Posted by: liturgicalyear | August 15, 2010

Applying Catholic Principles to Life: Learning Self-Sacrifice in Day-to-Day Moments

 St. Maximilian Kolbe’s saint-day precedes the Feast of the Assumption. St. Max volunteered his life to the executioner in place of another man’s life, while imprisoned in the Nazi death camp of Auschwitz, Poland. About 2,000 years earlier, our Lady volunteered to offer her life when she said “yes” to carry Our Savior in her womb. She risked death by stoning as a pregnant and unmarried teen, which the Jewish Law would condemn as evidence of fornication.

St. Max won the crown of martyrdom, while our Lady was assumed – body and soul – directly into heaven. That’s where the analogy breaks down. Our Lady was set apart from the beginning: She, who was conceived through the Immaculate Conception, did not die a human death, but was take up directly into heaven (the Feast of the Assumption), where she remains the Queen of all the Saints. No doubt, she was there among the first to welcome St. Max when he entered heaven.

St. Maximilian lived an extraordinary life. He chose the vocation of a priest with the help of his parent’s urging and example. He was brilliant in his studies, and he used this in service to the Church. He started a newspaper that expanded to other countries, including Japan. St. Max suffered tuberculosis, but he continued to travel the globe as a missionary, while writing and publishing his newspaper and serving as a priest – even when he had only half of one lung functioning.

Many say his newspaper gave Poland the spiritual tools to endure the horrors of Nazism. His newspaper and faith convictions landed him in Auschwitz, along with thousands of Jews. He ministered to others in the camp throughout his imprisonment, and he was set apart by the Nazis for extreme abuse. At the hands of the Nazi oppressors he met his death. One day, when a man appealed to his executioners that he had a wife and family, Maximilian stepped forward and offered his life instead. Greater love has no man than this, that one lays down his life for his friends. (John 15:13)

How in the world can we live up to that?

Well, we can’t. But we can strive to follow the principles these lives embody. That is the key to translating concrete details from the Bible, from Church doctrines and from the lives of the saints: We can’t follow the example exactly; instead we need to uncover the principles those details point to. It’s the principles we apply to our lives.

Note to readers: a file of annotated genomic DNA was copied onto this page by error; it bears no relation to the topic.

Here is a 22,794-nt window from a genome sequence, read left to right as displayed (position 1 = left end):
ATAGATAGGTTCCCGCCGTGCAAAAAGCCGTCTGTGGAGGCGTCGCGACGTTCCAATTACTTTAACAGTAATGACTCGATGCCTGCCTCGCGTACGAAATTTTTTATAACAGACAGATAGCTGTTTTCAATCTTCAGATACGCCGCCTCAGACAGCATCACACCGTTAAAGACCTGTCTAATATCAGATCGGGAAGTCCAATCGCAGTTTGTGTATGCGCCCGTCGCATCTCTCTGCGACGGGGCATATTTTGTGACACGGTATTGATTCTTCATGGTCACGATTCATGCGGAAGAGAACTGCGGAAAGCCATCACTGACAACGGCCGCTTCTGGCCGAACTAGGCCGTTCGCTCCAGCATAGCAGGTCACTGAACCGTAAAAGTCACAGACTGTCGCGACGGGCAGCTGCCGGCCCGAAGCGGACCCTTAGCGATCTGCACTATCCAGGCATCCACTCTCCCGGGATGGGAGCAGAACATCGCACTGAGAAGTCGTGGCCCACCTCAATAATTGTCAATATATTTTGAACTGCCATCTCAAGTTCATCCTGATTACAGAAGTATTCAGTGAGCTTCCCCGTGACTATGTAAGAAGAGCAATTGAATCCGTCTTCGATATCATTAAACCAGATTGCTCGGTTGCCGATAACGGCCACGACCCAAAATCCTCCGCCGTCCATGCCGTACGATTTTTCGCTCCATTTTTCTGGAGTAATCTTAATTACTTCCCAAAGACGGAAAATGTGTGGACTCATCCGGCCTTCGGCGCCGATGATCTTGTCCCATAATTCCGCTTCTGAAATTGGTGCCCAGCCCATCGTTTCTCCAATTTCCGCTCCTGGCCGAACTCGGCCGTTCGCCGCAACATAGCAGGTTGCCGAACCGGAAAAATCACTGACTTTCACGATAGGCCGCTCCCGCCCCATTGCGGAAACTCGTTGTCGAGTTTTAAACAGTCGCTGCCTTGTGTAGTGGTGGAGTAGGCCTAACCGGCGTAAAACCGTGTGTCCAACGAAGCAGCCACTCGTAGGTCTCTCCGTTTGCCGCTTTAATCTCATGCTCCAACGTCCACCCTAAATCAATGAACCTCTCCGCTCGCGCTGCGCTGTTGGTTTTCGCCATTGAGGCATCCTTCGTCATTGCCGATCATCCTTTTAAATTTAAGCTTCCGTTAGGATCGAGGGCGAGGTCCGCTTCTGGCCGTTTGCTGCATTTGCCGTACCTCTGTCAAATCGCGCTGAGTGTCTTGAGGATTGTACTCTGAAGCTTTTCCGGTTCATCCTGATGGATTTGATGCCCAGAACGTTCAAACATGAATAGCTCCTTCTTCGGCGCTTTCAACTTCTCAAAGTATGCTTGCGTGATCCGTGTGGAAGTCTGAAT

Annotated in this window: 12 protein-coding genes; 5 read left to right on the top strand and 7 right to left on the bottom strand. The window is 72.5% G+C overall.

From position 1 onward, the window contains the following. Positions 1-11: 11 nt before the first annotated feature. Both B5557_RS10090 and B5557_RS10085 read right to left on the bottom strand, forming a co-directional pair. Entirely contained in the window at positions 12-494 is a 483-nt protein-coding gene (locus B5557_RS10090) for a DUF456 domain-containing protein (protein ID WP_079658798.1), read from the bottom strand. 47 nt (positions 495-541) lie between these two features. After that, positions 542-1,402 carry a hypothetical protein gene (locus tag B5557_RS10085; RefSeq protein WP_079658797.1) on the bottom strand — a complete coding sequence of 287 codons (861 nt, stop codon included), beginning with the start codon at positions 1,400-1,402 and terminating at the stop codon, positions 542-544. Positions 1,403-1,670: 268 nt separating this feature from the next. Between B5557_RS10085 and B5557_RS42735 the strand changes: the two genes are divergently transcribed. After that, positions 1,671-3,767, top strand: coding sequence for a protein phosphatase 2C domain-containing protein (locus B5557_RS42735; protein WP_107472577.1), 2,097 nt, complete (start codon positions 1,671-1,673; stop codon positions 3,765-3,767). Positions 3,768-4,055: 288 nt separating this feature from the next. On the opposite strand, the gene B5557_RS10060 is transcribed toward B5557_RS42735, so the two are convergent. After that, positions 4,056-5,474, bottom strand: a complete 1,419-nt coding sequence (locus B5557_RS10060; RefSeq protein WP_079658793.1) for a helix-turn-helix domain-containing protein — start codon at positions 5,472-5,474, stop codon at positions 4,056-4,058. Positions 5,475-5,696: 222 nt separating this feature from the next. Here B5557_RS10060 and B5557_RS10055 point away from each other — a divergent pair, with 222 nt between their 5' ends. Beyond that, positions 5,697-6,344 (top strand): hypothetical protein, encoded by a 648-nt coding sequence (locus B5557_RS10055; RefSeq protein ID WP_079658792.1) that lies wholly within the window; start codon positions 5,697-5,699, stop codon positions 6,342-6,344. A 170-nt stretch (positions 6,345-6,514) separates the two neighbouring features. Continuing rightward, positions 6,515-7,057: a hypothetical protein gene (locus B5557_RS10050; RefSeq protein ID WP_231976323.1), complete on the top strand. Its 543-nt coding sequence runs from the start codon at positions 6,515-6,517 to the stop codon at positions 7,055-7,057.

Our Lord showed us – through His complete and voluntary Sacrifice – the principle of sacrificial love. True love is sacrificial. It does not benefit us; it empties us and fills others. Taking ourselves – our needs, our wants, our desires – out of the equation is the greatest of challenges.

There is no formula for learning how to love sacrificially. It’s something we need to strive for, while relying on God’s Grace. To live this principle, however, we need to stay mindful. Our days will present a series of opportunities to love sacrificially. It is the daily challenge. And we need to strive moment-by-moment:

  • Someone cuts you off in a check-out line or while driving at an intersection. Choose to yield, and let another go first.
  • Your spouse leaves his/her dirty clothes in a pile (again). Choose to serve, without counting the cost.
  • Your child asks you to drive her (yet again) to a friend’s house far away. Say yes without hesitation.
  • Your friend needs your help at a most inconvenient time; drop everything and say yes.

To love sacrificially in the hum-drum of daily life requires flexibility, slowing down, putting aside our “list” for that day or hour, and allowing the needs of others to take over our days. It requires a posture of openness and receptivity. It requires tireless energy: Let us not lose heart in doing good, for in due time we will reap if we do not grow weary. (Galatians 6:9).

It’s unlikely that we will face the courageous moment to offer our very lives for another, as St. Maximilian Kolbe did. Of course, no one can relive the yes our Lady offered God and the world. And yet, we can learn to say yes to sacrifice each moment of the day. Our lives are measured in these moments of choice: to say yes to love sacrificially or to hold back something of (and for) ourselves. This forms the front line of spiritual warfare.

Cultivate moment-to-moment awareness that each thing that happens to us in our days is God-presented rather than random. Embrace the daily opportunities God presents us, so we can learn how to love sacrificially. The more we say “yes” to those hard choices in love, the more our will grows to conform to the Divine. This is the sure path of holiness. With people this is impossible, but with God all things are possible. (Matthew 19:26)

Our Lady of the Assumption, pray for us.

St. Maximilian Kolbe, pray for us.

Barbara

 

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